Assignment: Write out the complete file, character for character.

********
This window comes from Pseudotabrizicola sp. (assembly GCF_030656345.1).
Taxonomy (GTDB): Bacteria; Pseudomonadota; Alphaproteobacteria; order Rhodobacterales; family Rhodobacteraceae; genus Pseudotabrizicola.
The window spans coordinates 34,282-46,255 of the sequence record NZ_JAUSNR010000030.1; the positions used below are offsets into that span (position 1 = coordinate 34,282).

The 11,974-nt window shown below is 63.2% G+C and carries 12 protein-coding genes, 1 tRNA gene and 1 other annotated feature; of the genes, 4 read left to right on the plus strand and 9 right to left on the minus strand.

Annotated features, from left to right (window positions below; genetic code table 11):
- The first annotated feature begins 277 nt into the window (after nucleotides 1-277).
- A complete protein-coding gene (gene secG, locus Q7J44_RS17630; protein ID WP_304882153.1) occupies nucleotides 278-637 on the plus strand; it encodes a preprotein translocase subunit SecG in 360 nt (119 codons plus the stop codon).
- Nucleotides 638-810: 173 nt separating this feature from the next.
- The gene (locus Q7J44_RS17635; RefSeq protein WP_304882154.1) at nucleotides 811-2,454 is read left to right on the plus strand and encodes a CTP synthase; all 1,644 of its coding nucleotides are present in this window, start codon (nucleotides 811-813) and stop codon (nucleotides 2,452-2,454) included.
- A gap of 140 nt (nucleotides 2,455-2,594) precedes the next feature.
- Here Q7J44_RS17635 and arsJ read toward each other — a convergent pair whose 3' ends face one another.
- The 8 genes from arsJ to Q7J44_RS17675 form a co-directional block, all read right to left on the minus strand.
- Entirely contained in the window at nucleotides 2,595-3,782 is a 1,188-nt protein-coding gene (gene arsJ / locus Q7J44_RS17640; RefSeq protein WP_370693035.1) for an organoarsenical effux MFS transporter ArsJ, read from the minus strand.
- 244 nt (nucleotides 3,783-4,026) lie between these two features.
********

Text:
This window comes from Pseudotabrizicola sp. (assembly GCF_030656345.1).
Taxonomy (GTDB): Bacteria; Pseudomonadota; Alphaproteobacteria; order Rhodobacterales; family Rhodobacteraceae; genus Pseudotabrizicola.
The window spans coordinates 34,282-46,255 of the sequence record NZ_JAUSNR010000030.1; the positions used below are offsets into that span (position 1 = coordinate 34,282).

The 11,974-nt window shown below is 63.2% G+C and carries 12 protein-coding genes, 1 tRNA gene and 1 other annotated feature; of the genes, 4 read left to right on the plus strand and 9 right to left on the minus strand.

Annotated features, from left to right (window positions below; genetic code table 11):
- The first annotated feature begins 277 nt into the window (after nucleotides 1-277).
- A complete protein-coding gene (gene secG, locus Q7J44_RS17630; protein ID WP_304882153.1) occupies nucleotides 278-637 on the plus strand; it encodes a preprotein translocase subunit SecG in 360 nt (119 codons plus the stop codon).
- Nucleotides 638-810: 173 nt separating this feature from the next.
- The gene (locus Q7J44_RS17635; RefSeq protein WP_304882154.1) at nucleotides 811-2,454 is read left to right on the plus strand and encodes a CTP synthase; all 1,644 of its coding nucleotides are present in this window, start codon (nucleotides 811-813) and stop codon (nucleotides 2,452-2,454) included.
- A gap of 140 nt (nucleotides 2,455-2,594) precedes the next feature.
- Here Q7J44_RS17635 and arsJ read toward each other — a convergent pair whose 3' ends face one another.
- The 8 genes from arsJ to Q7J44_RS17675 form a co-directional block, all read right to left on the minus strand.
- Entirely contained in the window at nucleotides 2,595-3,782 is a 1,188-nt protein-coding gene (gene arsJ / locus Q7J44_RS17640; RefSeq protein WP_370693035.1) for an organoarsenical effux MFS transporter ArsJ, read from the minus strand.
- 244 nt (nucleotides 3,783-4,026) lie between these two features.